31 July 2014
Featured project: Work health in the Queensland construction industry
In 2013, RMIT won a competitive tender to undertake a participatory action research project to develop, implement and evaluate health promotion strategies in the Queensland construction industry.
Client: Queensland Government Department of Justice and Attorney-General
Project partner: Lend Lease Foundation Australia
Research timeframe: November 2013 - May 2015.
Construction workers’ health
Compared to other blue collar workers, construction workers suffer a high incidence of physical health complaints and mental distress. Health is a critical determinant of sustained workforce participation, productivity and performance. There is an urgent need to introduce strategies to help construction and maintenance workers to achieve healthy and productive lifetime outcomes. Specific challenges experienced by workers include:
- tight production schedules, with financial penalties for time overruns resulting in long and non-standard hours
- low levels of job control, fatigue and insufficient opportunity to recover from work (which have all been linked to poor health)
- demanding physical work as well as exposure to hazardous materials and ultra-violet radiation, which increases the risk of musculoskeletal, cardiovascular disease, chronic lung disease and skin neoplasma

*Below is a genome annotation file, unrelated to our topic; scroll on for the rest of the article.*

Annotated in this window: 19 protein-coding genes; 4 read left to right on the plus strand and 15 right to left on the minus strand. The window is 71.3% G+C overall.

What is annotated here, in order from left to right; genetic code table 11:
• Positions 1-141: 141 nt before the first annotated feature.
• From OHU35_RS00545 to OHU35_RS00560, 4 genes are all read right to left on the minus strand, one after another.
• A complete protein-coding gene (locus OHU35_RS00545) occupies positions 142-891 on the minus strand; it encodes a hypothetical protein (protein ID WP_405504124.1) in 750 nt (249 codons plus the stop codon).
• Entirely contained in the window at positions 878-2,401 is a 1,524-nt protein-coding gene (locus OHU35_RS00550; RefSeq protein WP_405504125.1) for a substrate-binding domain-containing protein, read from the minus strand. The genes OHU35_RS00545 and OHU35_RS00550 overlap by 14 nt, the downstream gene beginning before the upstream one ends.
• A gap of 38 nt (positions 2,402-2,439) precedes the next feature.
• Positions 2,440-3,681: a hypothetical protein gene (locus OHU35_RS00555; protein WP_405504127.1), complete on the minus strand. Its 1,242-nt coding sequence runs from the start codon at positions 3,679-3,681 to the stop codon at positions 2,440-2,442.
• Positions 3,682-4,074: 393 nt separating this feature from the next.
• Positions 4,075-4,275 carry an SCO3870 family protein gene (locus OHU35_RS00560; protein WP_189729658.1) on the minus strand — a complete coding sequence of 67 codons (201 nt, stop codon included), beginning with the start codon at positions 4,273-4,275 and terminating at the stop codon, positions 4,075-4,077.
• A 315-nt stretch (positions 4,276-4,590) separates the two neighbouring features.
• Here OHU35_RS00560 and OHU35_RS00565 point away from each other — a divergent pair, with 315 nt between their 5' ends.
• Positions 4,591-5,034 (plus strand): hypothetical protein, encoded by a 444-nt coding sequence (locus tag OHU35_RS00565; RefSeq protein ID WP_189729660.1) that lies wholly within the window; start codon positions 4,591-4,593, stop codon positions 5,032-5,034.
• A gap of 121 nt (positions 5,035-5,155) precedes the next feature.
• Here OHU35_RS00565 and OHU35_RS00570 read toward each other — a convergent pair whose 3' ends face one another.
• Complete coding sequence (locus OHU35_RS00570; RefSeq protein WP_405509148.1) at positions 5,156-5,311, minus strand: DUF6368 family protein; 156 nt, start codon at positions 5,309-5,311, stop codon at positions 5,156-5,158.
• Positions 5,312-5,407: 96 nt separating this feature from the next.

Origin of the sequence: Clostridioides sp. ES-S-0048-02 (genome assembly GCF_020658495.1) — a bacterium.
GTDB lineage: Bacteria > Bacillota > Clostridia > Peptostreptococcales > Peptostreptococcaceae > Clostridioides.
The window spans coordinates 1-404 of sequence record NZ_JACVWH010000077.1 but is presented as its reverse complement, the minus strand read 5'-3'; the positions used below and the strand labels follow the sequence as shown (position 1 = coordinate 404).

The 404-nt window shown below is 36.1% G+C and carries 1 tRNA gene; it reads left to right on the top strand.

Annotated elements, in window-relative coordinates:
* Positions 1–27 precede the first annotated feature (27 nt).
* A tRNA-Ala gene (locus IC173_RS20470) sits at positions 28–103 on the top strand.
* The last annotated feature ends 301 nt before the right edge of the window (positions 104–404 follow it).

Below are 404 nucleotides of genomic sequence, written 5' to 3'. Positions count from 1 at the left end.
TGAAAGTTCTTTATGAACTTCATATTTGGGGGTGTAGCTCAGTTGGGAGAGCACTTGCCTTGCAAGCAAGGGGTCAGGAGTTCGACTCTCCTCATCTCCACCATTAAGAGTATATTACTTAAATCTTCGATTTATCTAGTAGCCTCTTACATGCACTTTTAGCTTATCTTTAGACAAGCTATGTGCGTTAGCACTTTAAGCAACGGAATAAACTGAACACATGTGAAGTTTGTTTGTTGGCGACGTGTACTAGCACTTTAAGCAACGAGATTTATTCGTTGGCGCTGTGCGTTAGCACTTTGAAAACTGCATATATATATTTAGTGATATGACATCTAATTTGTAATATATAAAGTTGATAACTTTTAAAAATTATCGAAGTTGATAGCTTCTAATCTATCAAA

- a heavy reliance on subcontracting and casual employment, which can reduce access to paid sick leave and make recovery from injury and illness harder, and
- hyper-masculine work cultures, which can encourage unhealthy behaviour and stigmatise workers who seek help.
The research project
Research is underway to implement and evaluate health promotion interventions in the Queensland construction industry.
In 2013, RMIT was successful in winning a competitive tender to undertake a participatory action research project to develop, implement and evaluate health promotion strategies in the Queensland construction industry. This research is being funded by the Department of Justice and Attorney-General (Qld) and is being undertaken in partnership with Lend Lease Australia.
Baseline data about workers’ health has been collected at two participating sites. In consultation with workers, health strategies have been implemented and are being evaluated at these sites. These include:
- a quit smoking support program (offered to workers and their families)
- healthy eating strategies, including healthy food options in site canteens, the provision of fresh fruit, free healthy food preparation demonstrations, tasting sessions, recipes and give-aways
- health awareness presentations on topics such as diabetes prevention
- fitness development strategies, including subsidised gym memberships, yoga/ physical stretching sessions on site and participation in an eight week ‘walk around the world’ competition, and
- skin cancer checks (provided on site for all workers).
Evaluation workshops will soon be held to investigate the effectiveness of the strategies. The research will also identify organisational and environmental factors that supported the take-up of the health strategies, or acted as barriers to their effectiveness. The research results will provide an evidence-base that will inform the policy and practice in improving construction workers’ health and wellbeing.